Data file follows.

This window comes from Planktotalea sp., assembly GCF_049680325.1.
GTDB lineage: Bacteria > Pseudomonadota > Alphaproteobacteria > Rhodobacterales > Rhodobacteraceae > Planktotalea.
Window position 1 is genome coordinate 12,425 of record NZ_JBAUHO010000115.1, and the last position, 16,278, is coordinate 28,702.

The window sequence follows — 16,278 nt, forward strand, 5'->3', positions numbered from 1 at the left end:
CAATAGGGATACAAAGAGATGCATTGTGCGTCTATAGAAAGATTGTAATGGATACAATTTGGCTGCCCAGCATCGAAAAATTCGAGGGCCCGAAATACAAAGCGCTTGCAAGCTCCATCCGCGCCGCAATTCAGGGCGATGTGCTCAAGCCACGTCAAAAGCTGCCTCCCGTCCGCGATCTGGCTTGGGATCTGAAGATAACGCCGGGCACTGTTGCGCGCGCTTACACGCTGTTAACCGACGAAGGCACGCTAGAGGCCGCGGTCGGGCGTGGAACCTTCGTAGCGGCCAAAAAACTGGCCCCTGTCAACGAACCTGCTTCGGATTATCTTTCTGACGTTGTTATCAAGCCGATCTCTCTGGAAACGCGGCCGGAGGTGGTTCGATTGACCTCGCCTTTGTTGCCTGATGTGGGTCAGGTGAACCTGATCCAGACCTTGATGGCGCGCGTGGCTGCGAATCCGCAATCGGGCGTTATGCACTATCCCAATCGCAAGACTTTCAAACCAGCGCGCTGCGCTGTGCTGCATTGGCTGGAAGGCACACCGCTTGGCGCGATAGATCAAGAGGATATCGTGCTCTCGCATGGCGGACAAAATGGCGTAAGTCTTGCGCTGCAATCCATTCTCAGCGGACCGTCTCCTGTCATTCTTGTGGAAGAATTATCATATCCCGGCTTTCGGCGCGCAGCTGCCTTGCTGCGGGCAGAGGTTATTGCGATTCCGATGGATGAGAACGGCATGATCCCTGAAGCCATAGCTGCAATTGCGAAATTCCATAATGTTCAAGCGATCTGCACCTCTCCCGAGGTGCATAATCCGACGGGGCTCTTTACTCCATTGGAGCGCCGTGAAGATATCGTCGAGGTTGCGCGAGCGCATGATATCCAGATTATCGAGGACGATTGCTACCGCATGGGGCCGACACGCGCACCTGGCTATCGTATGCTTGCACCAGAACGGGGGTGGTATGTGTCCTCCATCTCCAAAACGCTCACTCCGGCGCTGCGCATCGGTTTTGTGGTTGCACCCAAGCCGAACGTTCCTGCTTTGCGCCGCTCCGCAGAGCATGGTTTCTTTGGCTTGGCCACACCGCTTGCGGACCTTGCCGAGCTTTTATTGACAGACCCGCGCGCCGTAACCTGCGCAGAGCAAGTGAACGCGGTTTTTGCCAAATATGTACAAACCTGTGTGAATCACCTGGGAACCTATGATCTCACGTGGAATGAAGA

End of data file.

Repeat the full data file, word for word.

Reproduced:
This window comes from Planktotalea sp., assembly GCF_049680325.1.
GTDB lineage: Bacteria > Pseudomonadota > Alphaproteobacteria > Rhodobacterales > Rhodobacteraceae > Planktotalea.
Window position 1 is genome coordinate 12,425 of record NZ_JBAUHO010000115.1, and the last position, 16,278, is coordinate 28,702.

The window sequence follows — 16,278 nt, forward strand, 5'->3', positions numbered from 1 at the left end:
CAATAGGGATACAAAGAGATGCATTGTGCGTCTATAGAAAGATTGTAATGGATACAATTTGGCTGCCCAGCATCGAAAAATTCGAGGGCCCGAAATACAAAGCGCTTGCAAGCTCCATCCGCGCCGCAATTCAGGGCGATGTGCTCAAGCCACGTCAAAAGCTGCCTCCCGTCCGCGATCTGGCTTGGGATCTGAAGATAACGCCGGGCACTGTTGCGCGCGCTTACACGCTGTTAACCGACGAAGGCACGCTAGAGGCCGCGGTCGGGCGTGGAACCTTCGTAGCGGCCAAAAAACTGGCCCCTGTCAACGAACCTGCTTCGGATTATCTTTCTGACGTTGTTATCAAGCCGATCTCTCTGGAAACGCGGCCGGAGGTGGTTCGATTGACCTCGCCTTTGTTGCCTGATGTGGGTCAGGTGAACCTGATCCAGACCTTGATGGCGCGCGTGGCTGCGAATCCGCAATCGGGCGTTATGCACTATCCCAATCGCAAGACTTTCAAACCAGCGCGCTGCGCTGTGCTGCATTGGCTGGAAGGCACACCGCTTGGCGCGATAGATCAAGAGGATATCGTGCTCTCGCATGGCGGACAAAATGGCGTAAGTCTTGCGCTGCAATCCATTCTCAGCGGACCGTCTCCTGTCATTCTTGTGGAAGAATTATCATATCCCGGCTTTCGGCGCGCAGCTGCCTTGCTGCGGGCAGAGGTTATTGCGATTCCGATGGATGAGAACGGCATGATCCCTGAAGCCATAGCTGCAATTGCGAAATTCCATAATGTTCAAGCGATCTGCACCTCTCCCGAGGTGCATAATCCGACGGGGCTCTTTACTCCATTGGAGCGCCGTGAAGATATCGTCGAGGTTGCGCGAGCGCATGATATCCAGATTATCGAGGACGATTGCTACCGCATGGGGCCGACACGCGCACCTGGCTATCGTATGCTTGCACCAGAACGGGGGTGGTATGTGTCCTCCATCTCCAAAACGCTCACTCCGGCGCTGCGCATCGGTTTTGTGGTTGCACCCAAGCCGAACGTTCCTGCTTTGCGCCGCTCCGCAGAGCATGGTTTCTTTGGCTTGGCCACACCGCTTGCGGACCTTGCCGAGCTTTTATTGACAGACCCGCGCGCCGTAACCTGCGCAGAGCAAGTGAACGCGGTTTTTGCCAAATATGTACAAACCTGTGTGAATCACCTGGGAACCTATGATCTCACGTGGAATGAAGA